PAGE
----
The IEA today lowered its forecast global demand growth to 820,000 barrels a day, or a total of 90.6 million barrels a day. Yesterday OPEC forecast demand growth of 800,000 barrels a day for a total of 89.7 million barrels a day.
According to the IEA, OPEC production rose by 150,000 barrels a day in February to 30.49 million barrels a day, due mainly to an increase in Iraqi production. Demand for OPEC crude fell by 100,000 barrels a day, due largely to refinery maintenance in the United States and Europe.
Non-OPEC production fell by 60,000 barrels a day in February to 54.1 million barrels a day, which is still 600,000 barrels a day higher than average 2012 production. The IEA forecasts non-OPEC supply to grow by 1.1 million barrels a day in 2013 to a total of 54.5 million barrels a day.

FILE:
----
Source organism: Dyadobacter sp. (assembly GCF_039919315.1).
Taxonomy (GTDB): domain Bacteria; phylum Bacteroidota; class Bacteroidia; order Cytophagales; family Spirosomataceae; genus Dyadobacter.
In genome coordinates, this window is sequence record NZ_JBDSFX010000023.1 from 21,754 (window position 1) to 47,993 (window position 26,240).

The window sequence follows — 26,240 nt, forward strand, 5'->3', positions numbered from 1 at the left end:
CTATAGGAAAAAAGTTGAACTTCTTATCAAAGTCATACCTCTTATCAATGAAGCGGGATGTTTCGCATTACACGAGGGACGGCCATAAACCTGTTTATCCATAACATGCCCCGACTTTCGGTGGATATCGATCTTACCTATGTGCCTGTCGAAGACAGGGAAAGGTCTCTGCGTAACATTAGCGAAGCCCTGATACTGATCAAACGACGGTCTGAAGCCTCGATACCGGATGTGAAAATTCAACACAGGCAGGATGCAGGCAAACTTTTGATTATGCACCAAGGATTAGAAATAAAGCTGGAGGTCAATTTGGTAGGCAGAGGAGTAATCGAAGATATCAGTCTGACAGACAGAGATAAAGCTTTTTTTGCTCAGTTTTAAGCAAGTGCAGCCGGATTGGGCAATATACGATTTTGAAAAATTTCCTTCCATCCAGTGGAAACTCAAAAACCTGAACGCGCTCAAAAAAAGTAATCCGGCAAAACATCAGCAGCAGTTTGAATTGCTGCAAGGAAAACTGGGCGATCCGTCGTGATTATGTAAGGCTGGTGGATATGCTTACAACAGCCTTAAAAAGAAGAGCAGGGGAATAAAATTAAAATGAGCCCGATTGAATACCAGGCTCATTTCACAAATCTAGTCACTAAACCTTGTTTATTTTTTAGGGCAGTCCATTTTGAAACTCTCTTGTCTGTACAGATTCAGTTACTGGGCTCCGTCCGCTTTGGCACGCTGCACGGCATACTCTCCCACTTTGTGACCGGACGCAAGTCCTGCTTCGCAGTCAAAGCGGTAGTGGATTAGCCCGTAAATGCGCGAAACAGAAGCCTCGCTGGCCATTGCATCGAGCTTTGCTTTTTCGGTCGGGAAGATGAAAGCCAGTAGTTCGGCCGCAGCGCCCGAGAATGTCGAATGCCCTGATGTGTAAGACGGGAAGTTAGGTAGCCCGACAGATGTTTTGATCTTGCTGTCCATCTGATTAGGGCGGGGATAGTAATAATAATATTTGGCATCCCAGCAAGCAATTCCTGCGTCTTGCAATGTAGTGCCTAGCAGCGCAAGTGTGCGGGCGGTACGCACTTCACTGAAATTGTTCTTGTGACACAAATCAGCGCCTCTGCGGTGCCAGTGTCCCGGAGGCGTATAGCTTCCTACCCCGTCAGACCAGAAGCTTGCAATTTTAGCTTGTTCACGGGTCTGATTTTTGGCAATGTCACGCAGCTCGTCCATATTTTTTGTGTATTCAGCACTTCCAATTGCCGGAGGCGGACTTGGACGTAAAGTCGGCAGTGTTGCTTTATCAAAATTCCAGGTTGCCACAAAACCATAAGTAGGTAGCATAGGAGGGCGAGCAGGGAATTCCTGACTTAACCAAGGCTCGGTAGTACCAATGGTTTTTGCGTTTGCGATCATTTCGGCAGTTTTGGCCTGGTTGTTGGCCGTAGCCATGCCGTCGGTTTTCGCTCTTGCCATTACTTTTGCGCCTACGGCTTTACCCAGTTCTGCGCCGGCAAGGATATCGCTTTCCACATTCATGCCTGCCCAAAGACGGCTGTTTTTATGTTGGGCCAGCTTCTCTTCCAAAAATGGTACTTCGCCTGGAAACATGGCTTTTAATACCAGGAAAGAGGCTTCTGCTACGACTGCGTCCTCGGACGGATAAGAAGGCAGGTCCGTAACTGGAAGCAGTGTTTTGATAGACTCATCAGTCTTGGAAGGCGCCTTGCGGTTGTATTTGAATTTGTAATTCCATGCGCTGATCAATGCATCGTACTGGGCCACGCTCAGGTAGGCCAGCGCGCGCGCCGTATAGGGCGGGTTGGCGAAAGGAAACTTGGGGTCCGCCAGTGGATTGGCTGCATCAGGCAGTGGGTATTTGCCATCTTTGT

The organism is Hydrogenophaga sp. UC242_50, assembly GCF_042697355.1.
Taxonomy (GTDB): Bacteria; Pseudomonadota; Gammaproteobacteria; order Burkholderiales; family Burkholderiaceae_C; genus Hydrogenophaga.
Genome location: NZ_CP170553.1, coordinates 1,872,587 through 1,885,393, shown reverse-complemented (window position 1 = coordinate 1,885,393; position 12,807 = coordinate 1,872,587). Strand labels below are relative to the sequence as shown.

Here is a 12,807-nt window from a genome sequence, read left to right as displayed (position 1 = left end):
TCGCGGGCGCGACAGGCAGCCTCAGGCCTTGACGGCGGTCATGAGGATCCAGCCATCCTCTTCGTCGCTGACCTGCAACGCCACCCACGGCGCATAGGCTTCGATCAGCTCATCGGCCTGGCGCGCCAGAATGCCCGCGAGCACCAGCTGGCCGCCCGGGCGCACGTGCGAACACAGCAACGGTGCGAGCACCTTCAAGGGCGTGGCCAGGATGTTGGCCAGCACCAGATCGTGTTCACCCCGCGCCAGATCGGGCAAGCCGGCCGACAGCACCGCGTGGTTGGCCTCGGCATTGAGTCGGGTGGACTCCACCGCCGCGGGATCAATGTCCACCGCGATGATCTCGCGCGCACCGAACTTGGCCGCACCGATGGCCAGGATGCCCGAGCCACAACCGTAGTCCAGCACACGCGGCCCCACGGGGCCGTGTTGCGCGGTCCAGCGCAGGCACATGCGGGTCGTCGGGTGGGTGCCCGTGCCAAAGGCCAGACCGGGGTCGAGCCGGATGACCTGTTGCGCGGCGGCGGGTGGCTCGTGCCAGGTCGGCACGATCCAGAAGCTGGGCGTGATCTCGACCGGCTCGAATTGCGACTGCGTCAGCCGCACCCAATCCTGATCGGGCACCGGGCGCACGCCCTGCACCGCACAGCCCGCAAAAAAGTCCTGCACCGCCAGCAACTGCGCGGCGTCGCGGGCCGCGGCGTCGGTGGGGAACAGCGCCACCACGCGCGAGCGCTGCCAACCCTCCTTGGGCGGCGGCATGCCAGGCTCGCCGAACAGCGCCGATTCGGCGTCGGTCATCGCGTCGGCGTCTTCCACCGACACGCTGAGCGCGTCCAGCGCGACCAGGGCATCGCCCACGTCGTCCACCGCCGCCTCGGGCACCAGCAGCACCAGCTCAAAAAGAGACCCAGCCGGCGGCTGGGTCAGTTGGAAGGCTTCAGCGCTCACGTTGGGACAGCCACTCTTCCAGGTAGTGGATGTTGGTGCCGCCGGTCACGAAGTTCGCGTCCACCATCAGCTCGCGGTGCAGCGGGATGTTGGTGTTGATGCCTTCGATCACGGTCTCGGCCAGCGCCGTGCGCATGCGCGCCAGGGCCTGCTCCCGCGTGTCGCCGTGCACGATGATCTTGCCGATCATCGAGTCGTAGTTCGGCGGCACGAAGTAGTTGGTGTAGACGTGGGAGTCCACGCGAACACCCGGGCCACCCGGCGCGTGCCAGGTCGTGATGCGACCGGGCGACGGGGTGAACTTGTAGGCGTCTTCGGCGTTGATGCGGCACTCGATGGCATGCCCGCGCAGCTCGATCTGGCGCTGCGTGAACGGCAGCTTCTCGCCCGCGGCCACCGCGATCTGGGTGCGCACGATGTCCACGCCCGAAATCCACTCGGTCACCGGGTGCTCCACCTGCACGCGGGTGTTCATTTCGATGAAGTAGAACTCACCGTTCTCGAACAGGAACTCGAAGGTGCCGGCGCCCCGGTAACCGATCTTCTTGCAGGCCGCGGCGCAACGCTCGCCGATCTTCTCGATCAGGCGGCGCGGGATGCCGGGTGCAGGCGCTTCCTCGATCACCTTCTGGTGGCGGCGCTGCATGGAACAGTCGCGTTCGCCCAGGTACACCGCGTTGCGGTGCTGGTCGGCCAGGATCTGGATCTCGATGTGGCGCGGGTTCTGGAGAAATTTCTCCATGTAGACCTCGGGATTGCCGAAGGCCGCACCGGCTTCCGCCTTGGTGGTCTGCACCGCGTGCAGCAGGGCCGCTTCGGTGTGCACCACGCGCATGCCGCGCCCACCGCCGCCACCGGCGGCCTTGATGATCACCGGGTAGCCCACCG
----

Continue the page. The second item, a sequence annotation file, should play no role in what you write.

Whether demand will catch up with supply in 2013 is the big question. Given the weakness in the global economy, betting that crude demand will grow and prices will rise is no better than an even-money proposition.
For a better read than the forecasts from the IEA or OPEC, it is worth paying attention to the price of gasoline at New York Harbor and to compare that to the price of Brent and to the differential between Brent and West Texas Intermediate. Then look at the futures prices and the open interest on the futures market. In the early part of this year, commodities traders and refiners were selling gasoline futures and buying crude futures following the closing of the Hess Corp. (NYSE: HES) refinery. Once the gasoline stores were determined to be sufficiently supplied, crude buying slowed and prices fell.
Filed under: 24/7 Wall St. Wire, Economy, Oil & Gas, Research Tagged: HES